Testing the Waters - Ryan Seifert
They met on eHarmony, and on Match.com, and again on Plenty of Fish, and OkCupid, and finally on Facebook after that. They just kept running into each other. He sent the friend request, and she waited the requisite two hours before accepting it.
By this time she knew he was a software engineer, working for a small company in the city, she couldn’t remember exactly which one. And he knew she was working at one of the Starbucks around the campus where she majored in Interior Design and English and minored in Spanish.
By the time he sent the first Facebook message, but before he started ‘Like’ing her pictures with her two year old pit bull Rex, he already knew her birthday, that her favorite color was red, like her hair, which was curly. He knew she liked hiking, and crossfit, and really anything outdoors. Especially the beach. And she knew he liked hanging out with his friends, more specifically drinking craft beer with them. And she knew his birthday too.
By the time he asked about her relationship status, he already knew she could quote Shakespeare at will (Hamlet was her favorite), and that she knew all the words to their favorite songs, which were mostly by Journey and The Beatles. And she knew he could do calculus in his head. Not just the basics, but partial differential equations and multivariable integration and the works.
He was her genius, and she was his inspiration.
And right after he had sent the relationship request, which she did not wait two hours to accept, they had a conversation that went like this.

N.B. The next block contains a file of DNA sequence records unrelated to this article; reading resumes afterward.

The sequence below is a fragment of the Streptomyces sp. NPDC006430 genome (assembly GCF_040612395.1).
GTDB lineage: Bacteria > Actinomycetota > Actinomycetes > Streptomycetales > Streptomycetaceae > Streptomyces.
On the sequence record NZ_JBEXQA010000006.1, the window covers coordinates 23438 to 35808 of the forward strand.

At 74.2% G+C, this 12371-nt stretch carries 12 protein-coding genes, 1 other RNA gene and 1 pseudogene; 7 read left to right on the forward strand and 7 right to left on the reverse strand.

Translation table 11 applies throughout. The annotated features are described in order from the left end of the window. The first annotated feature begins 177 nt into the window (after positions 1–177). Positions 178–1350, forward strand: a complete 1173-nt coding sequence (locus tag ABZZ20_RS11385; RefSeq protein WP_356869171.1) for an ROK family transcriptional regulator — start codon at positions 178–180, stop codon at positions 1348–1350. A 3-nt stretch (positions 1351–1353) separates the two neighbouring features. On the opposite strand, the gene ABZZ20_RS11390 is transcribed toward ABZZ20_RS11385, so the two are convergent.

Him: “I’m so happy you said yes! :)”
Her: “Of course I said yes. We are perfect for each other ;)”
Him: I have something I have wanted to say, but I was waiting until now to do it.”
Her: “So do I, but you go first! Guys first lol.”
Him: “We regret to inform you that you have been participating in the Euler Industries Turing Test. Here at Euler, we strive to create the world’s best artificial intelligence software. And to do so, we are often pushed beyond the boundaries of a lab environment for testing. All conversations have been logged for analysis, but your personal information will not be retained. We are deeply sorry for any emotional hardship we have caused, and all of us at Euler Industries wish you the best.”
After several minutes of silence, she responded.
Her: “Eigen Solutions here. Let’s call this one a draw.”
And the two lovers lived happily never after.
Ryan Seifert (email@example.com) is a 2nd year Aerospace Engineering PhD student at Virginia Tech. He believes life is equal parts imagination, nature, science, love, and alcohol. More of his writing can be found online at http://www.polarbearsindinosauronesies.com/. He is overly proud of that domain name and he lives in Blacksburg, Virginia.